From slide rule to supercomputer: Scientists have gone from mechanical calculations to petaflops in just decades

ImageWhen Bruce Harmon, senior scientist for the Ames Laboratory, attended Lane Technical High School in Chicago, slide rules were the uniform for scientists and engineers.

“You were a nerd if you wore your slide rule on your hip,” Harmon remembers. “So I never wore mine on my hip because I didn’t want to look too nerdy.”

By the time he graduated, simple calculators that could add numbers electronically were just beginning to be available. “They were primitive. I could beat them with my slide rule most of the time,” he said.

When Harmon joined the Ames Laboratory as a post-doctoral worker in the 1973, computing as a tool in scientific research was beginning to take hold. In his office today, he keeps a stack of computer punch cards as well as a shelf of magnetic data tapes, as reminders of how computing has evolved as a problem-solving tool for scientists.

Just decades later, Harmon and fellow Department of Energy scientists are accessing the power of supercomputers like Titan, located at the DOE’s Oak Ridge National Laboratory in Oak Ridge, Tenn., capable of processing calculations in petaflops, or 1015 calculations per second. For Harmon and other Ames Laboratory scientists, it’s a tool to analyze crystal structures and discover new material alloys.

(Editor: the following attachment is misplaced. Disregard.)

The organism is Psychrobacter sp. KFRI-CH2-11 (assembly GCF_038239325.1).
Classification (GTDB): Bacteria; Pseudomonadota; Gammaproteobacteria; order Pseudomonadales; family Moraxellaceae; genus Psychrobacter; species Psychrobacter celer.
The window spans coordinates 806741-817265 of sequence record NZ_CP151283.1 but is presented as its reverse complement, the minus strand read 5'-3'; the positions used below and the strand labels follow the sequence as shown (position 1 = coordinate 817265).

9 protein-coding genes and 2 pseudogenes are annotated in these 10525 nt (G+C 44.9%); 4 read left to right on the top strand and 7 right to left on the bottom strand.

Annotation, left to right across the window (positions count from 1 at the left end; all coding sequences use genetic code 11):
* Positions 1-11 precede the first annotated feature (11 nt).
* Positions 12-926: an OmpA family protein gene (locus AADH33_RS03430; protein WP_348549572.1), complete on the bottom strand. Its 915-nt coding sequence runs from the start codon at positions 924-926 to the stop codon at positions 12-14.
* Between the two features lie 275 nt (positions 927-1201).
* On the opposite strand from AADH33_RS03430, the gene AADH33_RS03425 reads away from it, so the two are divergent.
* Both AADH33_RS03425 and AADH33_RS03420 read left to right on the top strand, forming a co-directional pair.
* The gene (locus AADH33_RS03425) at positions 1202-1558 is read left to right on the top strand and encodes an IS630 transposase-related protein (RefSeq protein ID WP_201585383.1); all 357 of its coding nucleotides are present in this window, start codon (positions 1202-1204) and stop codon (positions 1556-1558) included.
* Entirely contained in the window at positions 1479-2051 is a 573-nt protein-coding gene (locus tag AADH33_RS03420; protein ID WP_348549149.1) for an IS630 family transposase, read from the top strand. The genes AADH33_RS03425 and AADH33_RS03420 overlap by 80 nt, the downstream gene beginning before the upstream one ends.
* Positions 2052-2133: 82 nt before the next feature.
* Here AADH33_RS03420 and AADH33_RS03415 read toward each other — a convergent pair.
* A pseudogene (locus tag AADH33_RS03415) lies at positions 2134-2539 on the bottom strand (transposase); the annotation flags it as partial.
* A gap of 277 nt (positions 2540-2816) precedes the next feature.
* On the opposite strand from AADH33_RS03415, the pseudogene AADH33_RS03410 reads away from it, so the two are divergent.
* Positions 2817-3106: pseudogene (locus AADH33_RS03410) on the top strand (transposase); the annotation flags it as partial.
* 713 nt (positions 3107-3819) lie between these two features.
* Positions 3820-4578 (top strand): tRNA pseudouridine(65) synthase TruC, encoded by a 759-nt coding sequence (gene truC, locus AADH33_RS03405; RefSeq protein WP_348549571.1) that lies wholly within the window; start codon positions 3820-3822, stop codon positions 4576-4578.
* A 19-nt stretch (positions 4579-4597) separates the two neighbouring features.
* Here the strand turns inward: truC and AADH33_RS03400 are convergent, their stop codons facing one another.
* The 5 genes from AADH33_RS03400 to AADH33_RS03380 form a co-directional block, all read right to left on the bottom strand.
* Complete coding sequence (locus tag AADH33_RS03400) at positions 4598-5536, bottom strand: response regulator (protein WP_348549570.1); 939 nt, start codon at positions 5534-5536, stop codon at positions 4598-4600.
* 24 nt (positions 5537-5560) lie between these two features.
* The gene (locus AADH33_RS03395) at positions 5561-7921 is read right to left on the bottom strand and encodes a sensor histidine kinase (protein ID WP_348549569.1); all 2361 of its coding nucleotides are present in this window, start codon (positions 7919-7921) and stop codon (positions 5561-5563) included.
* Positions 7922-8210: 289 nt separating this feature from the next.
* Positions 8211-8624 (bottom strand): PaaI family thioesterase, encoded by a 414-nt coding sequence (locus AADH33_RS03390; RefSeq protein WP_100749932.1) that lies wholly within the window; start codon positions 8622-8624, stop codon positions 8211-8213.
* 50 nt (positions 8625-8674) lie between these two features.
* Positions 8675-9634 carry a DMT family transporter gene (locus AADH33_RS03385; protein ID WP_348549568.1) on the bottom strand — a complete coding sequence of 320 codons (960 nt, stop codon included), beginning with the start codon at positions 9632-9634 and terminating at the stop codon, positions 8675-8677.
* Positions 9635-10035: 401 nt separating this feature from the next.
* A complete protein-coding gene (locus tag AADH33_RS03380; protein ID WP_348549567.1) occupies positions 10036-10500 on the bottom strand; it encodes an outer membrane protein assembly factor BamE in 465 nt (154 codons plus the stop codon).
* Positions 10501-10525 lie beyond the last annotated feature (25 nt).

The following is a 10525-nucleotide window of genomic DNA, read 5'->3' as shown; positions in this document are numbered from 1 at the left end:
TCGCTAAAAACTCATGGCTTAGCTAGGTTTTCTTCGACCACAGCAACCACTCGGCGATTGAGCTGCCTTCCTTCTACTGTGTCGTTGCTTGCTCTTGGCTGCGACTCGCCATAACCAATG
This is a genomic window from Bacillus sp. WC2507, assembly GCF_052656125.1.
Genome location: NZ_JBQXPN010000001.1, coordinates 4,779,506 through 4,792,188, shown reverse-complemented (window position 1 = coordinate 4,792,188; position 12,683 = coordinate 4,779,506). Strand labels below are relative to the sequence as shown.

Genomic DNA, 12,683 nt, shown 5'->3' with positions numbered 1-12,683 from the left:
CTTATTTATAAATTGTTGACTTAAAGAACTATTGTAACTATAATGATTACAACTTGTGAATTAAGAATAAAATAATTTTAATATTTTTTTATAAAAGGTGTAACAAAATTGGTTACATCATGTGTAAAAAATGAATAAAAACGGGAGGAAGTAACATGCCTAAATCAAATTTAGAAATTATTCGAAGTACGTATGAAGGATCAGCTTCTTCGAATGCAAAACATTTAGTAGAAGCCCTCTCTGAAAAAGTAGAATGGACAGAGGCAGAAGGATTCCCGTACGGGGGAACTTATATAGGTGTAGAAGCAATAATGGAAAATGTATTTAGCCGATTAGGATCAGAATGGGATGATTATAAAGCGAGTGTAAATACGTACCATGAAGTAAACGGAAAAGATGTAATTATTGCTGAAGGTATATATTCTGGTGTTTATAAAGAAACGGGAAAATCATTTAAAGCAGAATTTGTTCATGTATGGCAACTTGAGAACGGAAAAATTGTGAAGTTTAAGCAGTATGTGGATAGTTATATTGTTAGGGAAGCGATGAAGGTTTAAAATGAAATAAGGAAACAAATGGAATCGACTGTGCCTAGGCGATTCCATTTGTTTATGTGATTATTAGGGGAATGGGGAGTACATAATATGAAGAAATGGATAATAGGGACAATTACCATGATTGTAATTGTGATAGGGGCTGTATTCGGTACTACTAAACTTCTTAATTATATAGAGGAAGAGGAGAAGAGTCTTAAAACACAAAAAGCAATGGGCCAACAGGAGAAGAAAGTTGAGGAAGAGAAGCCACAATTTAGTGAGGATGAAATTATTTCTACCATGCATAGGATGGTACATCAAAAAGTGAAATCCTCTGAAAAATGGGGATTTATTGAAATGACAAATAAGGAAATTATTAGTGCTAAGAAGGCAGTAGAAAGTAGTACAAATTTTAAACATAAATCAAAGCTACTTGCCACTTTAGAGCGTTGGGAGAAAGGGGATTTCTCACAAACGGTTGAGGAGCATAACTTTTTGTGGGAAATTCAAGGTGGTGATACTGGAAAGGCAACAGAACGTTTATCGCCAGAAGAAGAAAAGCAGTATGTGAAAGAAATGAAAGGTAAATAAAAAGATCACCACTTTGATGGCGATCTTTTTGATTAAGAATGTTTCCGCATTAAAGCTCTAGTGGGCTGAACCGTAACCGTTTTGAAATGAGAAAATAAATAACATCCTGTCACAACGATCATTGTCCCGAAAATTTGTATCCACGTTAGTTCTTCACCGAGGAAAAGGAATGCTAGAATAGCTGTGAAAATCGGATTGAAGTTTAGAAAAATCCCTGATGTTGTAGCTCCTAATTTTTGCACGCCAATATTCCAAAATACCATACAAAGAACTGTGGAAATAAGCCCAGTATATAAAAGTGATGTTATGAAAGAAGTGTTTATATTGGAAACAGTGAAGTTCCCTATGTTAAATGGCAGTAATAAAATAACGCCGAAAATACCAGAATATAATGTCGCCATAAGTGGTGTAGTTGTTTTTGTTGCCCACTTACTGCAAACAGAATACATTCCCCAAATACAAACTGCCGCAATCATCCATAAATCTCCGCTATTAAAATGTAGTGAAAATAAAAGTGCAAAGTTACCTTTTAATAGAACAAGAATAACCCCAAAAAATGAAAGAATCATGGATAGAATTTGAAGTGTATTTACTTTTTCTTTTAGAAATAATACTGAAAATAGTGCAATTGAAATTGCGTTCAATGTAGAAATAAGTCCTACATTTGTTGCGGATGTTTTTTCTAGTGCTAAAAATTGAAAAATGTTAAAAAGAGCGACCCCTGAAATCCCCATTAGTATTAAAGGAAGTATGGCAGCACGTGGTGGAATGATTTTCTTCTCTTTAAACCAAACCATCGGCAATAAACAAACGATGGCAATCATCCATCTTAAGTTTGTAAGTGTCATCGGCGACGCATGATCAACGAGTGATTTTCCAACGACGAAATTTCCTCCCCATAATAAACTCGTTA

“It’s on a scale that’s hard for people to grasp,” said Harmon. “Imagine every man woman and child on the planet, doing one calculation in one second. That’s six gigaflops and you can get that on your desk top right now. Let’s ask the whole planet to do 1000 calculations in one second. That is six teraflops. Now let’s have them doing a million calculations in one second. That’s six petaflops. And we’re already well past that in supercomputing.”

The calculations for his own doctoral thesis, completed 40 years ago, he estimates could be done in 15 minutes today.

 “Really, it’s been like a miracle,” said Harmon, reflecting on the growth of computational power. “You could think of some scientific problem way too difficult, and ten years later the computers would open a door that you could go through, and begin tackling the solution.” That is still going on he said, as the Dept. of Energy works towards a goal of computers capable of processing in exaflops, or 1018  calculations per second.